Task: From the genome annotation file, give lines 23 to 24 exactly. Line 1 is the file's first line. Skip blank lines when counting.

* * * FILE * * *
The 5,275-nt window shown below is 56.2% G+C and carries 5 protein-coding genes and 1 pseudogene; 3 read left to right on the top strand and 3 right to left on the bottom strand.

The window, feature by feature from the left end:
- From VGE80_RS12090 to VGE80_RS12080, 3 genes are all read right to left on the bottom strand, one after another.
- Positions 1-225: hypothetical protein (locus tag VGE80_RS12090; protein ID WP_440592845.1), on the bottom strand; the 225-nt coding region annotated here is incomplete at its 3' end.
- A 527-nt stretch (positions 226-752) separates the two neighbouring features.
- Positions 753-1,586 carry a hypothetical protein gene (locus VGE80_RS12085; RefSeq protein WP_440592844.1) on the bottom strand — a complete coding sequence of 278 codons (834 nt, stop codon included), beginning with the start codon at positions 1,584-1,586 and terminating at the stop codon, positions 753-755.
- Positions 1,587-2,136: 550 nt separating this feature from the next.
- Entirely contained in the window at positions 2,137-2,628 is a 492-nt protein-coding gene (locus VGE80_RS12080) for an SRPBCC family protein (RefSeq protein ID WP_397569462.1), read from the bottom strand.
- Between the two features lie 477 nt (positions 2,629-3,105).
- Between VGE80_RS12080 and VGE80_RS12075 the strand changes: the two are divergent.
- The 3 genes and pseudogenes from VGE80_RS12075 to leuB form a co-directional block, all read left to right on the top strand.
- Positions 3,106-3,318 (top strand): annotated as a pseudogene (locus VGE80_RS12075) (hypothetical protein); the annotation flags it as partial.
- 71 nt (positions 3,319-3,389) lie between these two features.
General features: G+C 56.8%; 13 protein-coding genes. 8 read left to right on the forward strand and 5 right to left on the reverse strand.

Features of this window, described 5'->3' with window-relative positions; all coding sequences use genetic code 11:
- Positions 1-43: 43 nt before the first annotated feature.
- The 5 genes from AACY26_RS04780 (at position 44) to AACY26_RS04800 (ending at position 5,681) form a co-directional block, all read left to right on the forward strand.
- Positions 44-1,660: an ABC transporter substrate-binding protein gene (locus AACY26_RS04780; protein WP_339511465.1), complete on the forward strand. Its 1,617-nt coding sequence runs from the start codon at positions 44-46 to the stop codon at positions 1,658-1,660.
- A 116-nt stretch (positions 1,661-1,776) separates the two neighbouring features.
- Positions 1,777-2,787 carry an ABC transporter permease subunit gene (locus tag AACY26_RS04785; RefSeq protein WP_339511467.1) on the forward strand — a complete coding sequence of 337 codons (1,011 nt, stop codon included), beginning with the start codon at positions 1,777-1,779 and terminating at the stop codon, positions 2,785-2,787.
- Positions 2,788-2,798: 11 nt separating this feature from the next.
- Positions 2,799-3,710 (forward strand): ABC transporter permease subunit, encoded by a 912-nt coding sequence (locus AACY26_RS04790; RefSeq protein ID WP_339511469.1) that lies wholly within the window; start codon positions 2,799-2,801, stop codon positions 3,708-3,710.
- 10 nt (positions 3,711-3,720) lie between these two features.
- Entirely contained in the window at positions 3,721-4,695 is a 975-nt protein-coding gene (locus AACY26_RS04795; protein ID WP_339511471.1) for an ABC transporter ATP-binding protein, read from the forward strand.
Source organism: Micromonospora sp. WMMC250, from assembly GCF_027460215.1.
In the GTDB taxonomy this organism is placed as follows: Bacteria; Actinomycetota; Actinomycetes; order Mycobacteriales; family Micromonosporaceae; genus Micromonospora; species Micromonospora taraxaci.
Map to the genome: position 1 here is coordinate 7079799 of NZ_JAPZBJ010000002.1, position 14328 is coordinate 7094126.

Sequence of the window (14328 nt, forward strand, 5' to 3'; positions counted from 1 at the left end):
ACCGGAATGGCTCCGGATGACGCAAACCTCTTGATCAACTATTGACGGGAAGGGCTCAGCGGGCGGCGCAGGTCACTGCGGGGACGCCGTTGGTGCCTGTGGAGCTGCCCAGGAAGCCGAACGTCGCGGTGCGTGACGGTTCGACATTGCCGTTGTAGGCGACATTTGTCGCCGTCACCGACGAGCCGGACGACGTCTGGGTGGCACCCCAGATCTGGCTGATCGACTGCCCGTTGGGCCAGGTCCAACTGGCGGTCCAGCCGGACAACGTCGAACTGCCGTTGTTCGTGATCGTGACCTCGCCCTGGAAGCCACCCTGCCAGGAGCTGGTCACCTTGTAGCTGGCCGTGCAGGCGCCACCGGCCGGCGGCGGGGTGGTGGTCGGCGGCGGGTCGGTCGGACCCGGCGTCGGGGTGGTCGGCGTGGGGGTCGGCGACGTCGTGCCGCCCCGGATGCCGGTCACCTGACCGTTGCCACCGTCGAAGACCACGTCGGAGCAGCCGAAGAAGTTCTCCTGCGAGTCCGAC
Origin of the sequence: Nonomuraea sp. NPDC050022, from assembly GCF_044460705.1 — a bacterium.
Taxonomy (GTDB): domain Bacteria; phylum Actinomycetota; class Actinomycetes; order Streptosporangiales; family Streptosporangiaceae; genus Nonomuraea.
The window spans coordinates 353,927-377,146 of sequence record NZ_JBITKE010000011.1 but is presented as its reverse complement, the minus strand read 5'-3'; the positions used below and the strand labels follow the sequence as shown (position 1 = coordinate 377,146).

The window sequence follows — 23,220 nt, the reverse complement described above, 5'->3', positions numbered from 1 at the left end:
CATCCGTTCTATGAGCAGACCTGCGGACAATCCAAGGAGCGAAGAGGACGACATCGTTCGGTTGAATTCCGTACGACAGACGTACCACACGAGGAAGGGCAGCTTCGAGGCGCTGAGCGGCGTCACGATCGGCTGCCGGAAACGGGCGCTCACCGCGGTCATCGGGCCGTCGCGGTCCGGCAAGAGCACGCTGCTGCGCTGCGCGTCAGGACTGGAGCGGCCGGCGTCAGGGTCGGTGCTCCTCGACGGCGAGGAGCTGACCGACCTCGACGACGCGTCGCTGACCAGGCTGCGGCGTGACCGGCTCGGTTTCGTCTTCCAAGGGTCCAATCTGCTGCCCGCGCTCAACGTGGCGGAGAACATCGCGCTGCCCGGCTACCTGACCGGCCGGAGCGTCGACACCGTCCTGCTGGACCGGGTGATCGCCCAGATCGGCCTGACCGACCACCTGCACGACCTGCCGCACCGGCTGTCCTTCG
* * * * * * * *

- 10 nt (positions 3,711-3,720) lie between these two features.
- Entirely contained in the window at positions 3,721-4,695 is a 975-nt protein-coding gene (locus AACY26_RS04795; protein ID WP_339511471.1) for an ABC transporter ATP-binding protein, read from the forward strand.